Comprehending that pleasure (and pain) are individual, advising kindness, he will not engage in any work in the whole world: keeping before him the one (great aim, liberation), and not turning aside, 'living humbly, unattached to any creature! The rich (in control) who with a mind endowed with all penetration (recognises) that a bad deed should not be done, will not go after it. What you acknowledge as righteousness, that you acknowledge as sagedom (mauna); what you acknowledge as sagedom, that you acknowledge as righteousness. It is inconsistent with weak, sinning, sensual, ill-conducted house-inhabiting men.


'A sage, acquring sagedom, should subdue his body.' 'The heroes who look at everything with indifference, use mean and rough (food)' Such a man is said to have crossed the flood (of life), to be a sage, to have passed over (the samsara), to be liberated, to have ceased (from acts). This I say.

Fourth lesson.


For a monk who has not yet reached discrimination, it is bad going and difficult proceeding when he wanders (alone) from village to village. Some men (when going wrong) will become angry when exhorted with speech. And a man with wary pride is embarrassed with great delusion


There are many obstacles which are very difficult to overcome for the ignorant and the blinded. Let that not be your case! That is the doctrine of the clever one (Mahavira). Adopting the (Akarya's) views, imitating his indifference (for the outer world), making him the guide and adviser (in all one's matters), sharing his abode, living carefully, acting according to his mind, examining one's way, not coming too near (the akarya), minding living beings, one should go (on one's business).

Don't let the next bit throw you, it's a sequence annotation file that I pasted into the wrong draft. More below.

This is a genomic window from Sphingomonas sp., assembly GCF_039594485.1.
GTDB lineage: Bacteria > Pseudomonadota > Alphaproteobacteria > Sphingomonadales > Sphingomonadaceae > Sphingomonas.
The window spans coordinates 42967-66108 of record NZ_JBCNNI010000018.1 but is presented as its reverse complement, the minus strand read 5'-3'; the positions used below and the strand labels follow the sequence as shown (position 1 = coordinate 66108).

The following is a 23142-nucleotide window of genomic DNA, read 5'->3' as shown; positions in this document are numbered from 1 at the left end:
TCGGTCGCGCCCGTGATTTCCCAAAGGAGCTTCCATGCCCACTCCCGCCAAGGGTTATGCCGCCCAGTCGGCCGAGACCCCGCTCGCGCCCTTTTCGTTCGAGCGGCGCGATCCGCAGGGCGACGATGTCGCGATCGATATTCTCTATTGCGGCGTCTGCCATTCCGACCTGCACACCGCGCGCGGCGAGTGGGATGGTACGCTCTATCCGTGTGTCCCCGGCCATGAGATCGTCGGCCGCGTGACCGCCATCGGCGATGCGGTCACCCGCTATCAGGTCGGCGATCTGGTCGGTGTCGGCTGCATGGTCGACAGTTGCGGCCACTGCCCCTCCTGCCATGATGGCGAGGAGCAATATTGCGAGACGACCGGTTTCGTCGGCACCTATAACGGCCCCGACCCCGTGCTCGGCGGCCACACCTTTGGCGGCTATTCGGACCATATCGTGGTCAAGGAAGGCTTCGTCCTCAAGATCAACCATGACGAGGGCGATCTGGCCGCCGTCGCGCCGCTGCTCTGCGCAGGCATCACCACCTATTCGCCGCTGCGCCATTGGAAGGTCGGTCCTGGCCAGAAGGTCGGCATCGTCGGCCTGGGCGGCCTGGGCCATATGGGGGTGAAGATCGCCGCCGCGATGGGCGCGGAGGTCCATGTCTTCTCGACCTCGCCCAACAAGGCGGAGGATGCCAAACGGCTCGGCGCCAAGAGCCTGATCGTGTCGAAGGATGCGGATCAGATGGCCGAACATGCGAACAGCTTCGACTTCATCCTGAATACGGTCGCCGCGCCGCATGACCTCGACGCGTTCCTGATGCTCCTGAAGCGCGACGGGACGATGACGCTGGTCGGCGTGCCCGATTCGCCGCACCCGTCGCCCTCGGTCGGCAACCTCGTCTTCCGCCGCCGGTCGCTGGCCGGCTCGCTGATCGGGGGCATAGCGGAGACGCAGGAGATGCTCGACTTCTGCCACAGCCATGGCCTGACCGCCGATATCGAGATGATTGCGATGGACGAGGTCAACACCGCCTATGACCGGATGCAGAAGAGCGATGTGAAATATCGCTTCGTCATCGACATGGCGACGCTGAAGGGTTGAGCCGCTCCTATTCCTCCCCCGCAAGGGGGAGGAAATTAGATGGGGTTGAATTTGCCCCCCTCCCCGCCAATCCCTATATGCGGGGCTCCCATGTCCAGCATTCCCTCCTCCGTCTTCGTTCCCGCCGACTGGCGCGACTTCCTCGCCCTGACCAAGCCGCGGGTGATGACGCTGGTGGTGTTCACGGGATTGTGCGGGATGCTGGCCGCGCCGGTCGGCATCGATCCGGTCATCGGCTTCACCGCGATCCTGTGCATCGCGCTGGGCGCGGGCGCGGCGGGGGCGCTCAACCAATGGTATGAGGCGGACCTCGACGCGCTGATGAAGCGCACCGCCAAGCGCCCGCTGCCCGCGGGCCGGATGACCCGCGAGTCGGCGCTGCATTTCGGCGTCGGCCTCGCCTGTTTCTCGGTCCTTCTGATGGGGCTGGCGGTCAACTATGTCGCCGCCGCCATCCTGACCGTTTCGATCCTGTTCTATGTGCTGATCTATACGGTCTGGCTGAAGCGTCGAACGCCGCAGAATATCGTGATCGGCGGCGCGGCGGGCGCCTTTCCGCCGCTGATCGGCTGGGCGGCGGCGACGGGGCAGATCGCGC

(A monk should according to the akarya's order) go and return, contract or stretch (his limbs), thoroughly clean (what ought to be cleaned). Sometimes, though a monk be endowed with virtue and walks in righteousness, living beings, coming in contact with his body, will be killed. (If this happens through mere carelessness) then he will get his punishment in this life; but if it was done contrary to the rules, he should repent of it and do penance for it. Thus he who knows the sacred lore, recommends penance combined with carefulness.


(When a monk) with fully developed intuition and knowledge, calm, guarded, endowed (with knowledge), always restrained, perceives (a woman tempting him), he should consider within himself: what will this person do? The greatest temptation in this world are women. This has been declared by the sage.